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What were the chief factors involved in this
shift from the doctors being in charge of the
relationship to the community moving into
the “power position”? As individuals started
to pay more for their own health care, they
started to be a little more assertive about,
“Why am I paying for this?” and “’ Why don’t
I understand that bill?” and “Why are you
charging me $20 for an aspirin?” So I think
it’s come together to create an environment
where there’s a lot more accountability, which
I think is very healthy for the industry.
How harmful or helpful has the Internet
been in terms of informing or misinforming
patients — information that they then relay
to their doctors? It’s made the interaction
between the patients and physicians a little
more complex. On the other hand, I almost
always have to side in favor of the argument
that people being more informed is a good
thing. It’s actually, in its own way, improved
accountability, so when that patient shows up
with that WebMD article it does require the
physician to have at least read and thought
through the article and be able to discuss this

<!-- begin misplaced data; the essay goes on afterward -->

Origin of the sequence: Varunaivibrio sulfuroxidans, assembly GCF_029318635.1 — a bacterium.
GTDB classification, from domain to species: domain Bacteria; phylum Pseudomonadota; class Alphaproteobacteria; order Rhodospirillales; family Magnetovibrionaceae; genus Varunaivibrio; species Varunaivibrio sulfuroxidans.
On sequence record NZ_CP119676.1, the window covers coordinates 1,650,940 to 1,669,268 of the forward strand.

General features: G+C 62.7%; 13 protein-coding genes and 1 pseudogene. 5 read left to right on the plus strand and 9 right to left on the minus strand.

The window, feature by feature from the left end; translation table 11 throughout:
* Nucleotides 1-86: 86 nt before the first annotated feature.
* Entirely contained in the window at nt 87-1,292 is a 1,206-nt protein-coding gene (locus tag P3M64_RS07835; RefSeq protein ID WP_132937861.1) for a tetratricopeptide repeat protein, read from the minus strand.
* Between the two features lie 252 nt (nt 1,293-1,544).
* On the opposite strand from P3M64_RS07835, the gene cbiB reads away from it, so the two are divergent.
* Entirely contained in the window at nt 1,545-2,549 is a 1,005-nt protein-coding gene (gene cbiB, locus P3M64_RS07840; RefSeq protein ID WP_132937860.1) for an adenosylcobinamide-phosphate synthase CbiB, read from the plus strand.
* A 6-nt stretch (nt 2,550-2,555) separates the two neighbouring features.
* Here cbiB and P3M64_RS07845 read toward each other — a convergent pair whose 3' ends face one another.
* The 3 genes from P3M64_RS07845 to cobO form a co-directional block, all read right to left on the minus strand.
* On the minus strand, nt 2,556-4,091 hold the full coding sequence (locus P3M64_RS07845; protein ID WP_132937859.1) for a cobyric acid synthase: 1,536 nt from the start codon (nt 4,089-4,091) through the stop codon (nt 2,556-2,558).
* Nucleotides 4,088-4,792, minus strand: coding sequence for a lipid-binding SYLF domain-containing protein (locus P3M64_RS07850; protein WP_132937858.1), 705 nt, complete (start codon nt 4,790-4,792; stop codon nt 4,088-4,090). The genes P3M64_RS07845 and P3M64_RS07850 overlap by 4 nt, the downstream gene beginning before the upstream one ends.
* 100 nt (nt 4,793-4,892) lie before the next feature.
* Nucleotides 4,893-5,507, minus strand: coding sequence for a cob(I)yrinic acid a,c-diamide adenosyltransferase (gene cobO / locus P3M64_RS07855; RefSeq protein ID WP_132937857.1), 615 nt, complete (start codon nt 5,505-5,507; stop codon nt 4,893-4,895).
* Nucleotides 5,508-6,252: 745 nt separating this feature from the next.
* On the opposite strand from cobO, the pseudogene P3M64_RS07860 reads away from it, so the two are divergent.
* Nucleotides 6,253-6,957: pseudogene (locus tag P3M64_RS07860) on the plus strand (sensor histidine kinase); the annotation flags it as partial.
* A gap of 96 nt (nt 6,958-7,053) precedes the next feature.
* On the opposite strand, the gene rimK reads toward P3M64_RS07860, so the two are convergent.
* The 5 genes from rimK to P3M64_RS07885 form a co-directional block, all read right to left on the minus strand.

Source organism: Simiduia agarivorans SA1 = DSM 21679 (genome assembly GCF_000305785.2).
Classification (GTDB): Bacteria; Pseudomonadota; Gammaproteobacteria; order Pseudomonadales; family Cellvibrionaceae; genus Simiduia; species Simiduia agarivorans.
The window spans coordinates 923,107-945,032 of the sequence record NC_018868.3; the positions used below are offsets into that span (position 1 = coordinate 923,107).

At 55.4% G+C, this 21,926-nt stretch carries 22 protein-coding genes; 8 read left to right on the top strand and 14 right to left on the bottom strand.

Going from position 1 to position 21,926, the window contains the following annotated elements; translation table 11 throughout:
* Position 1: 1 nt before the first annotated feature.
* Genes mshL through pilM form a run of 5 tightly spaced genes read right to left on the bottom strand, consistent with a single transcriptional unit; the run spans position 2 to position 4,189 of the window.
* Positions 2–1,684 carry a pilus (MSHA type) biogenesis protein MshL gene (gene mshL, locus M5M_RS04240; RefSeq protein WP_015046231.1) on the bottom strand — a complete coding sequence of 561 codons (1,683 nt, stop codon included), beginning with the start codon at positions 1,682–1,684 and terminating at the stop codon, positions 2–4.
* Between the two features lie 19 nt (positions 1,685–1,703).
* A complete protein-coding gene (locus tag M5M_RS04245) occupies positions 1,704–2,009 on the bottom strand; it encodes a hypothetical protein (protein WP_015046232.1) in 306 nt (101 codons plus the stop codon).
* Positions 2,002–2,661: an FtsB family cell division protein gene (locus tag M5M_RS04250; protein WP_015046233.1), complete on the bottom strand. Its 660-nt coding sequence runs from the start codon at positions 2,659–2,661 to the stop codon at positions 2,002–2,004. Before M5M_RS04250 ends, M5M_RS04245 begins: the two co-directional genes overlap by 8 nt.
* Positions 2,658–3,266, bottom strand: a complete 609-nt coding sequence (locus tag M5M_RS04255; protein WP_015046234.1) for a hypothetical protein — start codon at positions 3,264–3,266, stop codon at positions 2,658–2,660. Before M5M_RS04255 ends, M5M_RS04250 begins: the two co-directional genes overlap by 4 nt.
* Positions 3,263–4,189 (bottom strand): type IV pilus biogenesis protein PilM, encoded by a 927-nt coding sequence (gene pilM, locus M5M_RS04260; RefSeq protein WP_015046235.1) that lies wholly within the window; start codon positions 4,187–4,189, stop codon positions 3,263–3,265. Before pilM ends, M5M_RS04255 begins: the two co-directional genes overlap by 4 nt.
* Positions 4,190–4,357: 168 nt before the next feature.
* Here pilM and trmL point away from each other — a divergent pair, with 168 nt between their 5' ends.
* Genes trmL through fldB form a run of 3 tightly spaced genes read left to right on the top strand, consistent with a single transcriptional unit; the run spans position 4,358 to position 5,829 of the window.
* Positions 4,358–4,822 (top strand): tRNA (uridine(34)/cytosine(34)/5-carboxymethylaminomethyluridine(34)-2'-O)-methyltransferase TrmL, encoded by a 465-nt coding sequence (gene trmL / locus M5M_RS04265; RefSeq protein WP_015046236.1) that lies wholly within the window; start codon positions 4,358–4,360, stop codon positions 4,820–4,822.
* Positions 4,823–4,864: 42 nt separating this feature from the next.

with the patient.
You’ve been in the University of California
system for 30 years. How does that health
care system operate compared to the private
sector? First is the deep intellectual challenge. When you work in a teaching hospital,
it’s characterized by having a lot of really
smart learners around, asking the physicians,
“Why are we doing this?” or “What about this
research?” or “What about that approach?”
It adds a level of intellectual rigor about how
health care is delivered. It’s just a privilege to
be part of something this important.
Besides the intellectual rigor you talk about,
how else does a teaching hospital vary from
a private facility? There are a lot more physicians around 24/7 because we have trainees,
residents, fellows — all different levels of training there, participating in the care of patients.
UCSF has done more kidney transplants than
any center in the world. It’s one of the original
centers of excellence in women’s health and in
end-of-life care. There’s a huge cancer center,
so it tends to be at the forefront of health care